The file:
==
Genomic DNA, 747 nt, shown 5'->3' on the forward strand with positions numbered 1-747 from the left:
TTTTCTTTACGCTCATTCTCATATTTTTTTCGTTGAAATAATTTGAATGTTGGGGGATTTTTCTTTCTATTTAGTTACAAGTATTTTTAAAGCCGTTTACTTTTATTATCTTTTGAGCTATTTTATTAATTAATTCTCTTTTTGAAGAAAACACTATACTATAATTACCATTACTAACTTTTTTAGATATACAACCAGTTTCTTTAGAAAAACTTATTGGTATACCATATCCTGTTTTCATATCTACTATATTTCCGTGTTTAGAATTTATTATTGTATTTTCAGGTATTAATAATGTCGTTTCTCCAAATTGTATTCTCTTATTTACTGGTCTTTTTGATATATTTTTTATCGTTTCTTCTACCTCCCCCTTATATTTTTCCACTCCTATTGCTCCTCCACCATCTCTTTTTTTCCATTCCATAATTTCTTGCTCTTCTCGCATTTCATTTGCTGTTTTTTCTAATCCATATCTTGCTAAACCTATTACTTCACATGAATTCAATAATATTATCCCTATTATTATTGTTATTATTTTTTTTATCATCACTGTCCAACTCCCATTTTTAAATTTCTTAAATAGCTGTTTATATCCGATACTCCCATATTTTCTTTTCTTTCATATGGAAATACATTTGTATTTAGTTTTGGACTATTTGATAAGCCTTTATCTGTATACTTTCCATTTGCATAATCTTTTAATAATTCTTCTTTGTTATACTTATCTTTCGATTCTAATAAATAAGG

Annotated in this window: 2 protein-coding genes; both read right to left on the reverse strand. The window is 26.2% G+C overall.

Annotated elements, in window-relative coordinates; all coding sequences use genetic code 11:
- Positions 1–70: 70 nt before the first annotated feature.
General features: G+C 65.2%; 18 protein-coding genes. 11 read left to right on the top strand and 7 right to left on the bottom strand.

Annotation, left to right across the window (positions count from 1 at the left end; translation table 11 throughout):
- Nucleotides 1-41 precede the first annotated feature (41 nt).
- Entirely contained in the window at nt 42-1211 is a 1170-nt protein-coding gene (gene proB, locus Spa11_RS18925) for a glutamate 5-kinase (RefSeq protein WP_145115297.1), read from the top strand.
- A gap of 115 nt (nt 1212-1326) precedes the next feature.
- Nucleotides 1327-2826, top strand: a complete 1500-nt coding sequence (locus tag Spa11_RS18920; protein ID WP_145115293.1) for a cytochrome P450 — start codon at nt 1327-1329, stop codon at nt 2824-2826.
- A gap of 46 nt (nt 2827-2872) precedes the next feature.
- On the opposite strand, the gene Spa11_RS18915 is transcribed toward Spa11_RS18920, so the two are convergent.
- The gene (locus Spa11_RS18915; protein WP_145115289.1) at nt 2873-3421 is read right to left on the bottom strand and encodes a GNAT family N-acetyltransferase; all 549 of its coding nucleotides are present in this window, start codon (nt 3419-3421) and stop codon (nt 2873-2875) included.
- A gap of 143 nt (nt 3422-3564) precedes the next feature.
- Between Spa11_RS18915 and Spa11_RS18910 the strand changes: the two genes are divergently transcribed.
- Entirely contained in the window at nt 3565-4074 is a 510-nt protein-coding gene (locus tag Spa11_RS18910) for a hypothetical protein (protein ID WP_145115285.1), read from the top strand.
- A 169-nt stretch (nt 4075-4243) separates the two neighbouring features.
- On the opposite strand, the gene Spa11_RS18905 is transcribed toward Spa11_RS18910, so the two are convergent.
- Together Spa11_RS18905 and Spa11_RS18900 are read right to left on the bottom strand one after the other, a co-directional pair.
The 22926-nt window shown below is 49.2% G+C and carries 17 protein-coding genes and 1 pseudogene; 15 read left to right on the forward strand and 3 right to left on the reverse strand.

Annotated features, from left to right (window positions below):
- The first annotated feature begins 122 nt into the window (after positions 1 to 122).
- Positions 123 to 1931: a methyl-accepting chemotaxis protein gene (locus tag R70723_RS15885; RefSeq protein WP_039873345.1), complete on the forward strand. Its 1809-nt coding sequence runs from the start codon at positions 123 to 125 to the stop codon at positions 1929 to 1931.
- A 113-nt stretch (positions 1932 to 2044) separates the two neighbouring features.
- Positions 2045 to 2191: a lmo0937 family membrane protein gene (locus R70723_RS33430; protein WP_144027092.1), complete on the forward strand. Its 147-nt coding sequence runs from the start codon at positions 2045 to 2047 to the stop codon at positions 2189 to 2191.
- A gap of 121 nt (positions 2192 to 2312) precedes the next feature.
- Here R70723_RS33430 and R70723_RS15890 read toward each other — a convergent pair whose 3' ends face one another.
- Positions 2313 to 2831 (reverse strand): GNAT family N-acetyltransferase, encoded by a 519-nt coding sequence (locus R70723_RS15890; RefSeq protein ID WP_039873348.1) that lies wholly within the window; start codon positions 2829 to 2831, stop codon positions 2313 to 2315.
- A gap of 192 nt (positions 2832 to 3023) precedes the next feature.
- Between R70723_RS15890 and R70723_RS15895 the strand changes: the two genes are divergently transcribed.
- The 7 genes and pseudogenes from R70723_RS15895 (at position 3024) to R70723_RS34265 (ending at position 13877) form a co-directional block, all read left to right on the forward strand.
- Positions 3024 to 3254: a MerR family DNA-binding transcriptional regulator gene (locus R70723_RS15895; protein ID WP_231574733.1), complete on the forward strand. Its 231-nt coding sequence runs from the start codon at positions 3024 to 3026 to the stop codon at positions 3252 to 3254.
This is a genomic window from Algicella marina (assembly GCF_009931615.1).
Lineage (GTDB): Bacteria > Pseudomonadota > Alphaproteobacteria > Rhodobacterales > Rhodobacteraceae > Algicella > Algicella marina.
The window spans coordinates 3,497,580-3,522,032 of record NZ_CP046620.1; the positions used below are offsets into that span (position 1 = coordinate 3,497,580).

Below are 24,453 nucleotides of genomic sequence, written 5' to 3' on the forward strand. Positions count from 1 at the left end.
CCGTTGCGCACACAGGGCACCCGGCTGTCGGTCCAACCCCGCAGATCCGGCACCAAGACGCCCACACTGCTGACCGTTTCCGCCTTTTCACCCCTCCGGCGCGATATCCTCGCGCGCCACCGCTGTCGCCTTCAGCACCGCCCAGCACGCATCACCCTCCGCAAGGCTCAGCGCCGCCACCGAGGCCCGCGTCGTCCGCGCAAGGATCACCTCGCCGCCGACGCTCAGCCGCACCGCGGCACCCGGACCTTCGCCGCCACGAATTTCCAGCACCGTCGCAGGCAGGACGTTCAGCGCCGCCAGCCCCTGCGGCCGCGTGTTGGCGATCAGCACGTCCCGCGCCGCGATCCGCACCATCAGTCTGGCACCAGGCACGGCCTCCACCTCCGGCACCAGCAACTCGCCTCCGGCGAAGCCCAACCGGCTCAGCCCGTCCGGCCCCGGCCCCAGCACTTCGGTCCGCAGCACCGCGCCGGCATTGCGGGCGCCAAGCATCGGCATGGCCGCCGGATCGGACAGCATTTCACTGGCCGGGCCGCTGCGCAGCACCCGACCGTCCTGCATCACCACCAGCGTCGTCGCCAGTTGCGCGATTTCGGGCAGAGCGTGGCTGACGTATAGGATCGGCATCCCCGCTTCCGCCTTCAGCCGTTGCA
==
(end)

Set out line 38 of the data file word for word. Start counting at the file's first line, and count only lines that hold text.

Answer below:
CCGTTGCGCACACAGGGCACCCGGCTGTCGGTCCAACCCCGCAGATCCGGCACCAAGACGCCCACACTGCTGACCGTTTCCGCCTTTTCACCCCTCCGGCGCGATATCCTCGCGCGCCACCGCTGTCGCCTTCAGCACCGCCCAGCACGCATCACCCTCCGCAAGGCTCAGCGCCGCCACCGAGGCCCGCGTCGTCCGCGCAAGGATCACCTCGCCGCCGACGCTCAGCCGCACCGCGGCACCCGGACCTTCGCCGCCACGAATTTCCAGCACCGTCGCAGGCAGGACGTTCAGCGCCGCCAGCCCCTGCGGCCGCGTGTTGGCGATCAGCACGTCCCGCGCCGCGATCCGCACCATCAGTCTGGCACCAGGCACGGCCTCCACCTCCGGCACCAGCAACTCGCCTCCGGCGAAGCCCAACCGGCTCAGCCCGTCCGGCCCCGGCCCCAGCACTTCGGTCCGCAGCACCGCGCCGGCATTGCGGGCGCCAAGCATCGGCATGGCCGCCGGATCGGACAGCATTTCACTGGCCGGGCCGCTGCGCAGCACCCGACCGTCCTGCATCACCACCAGCGTCGTCGCCAGTTGCGCGATTTCGGGCAGAGCGTGGCTGACGTATAGGATCGGCATCCCCGCTTCCGCCTTCAGCCGTTGCA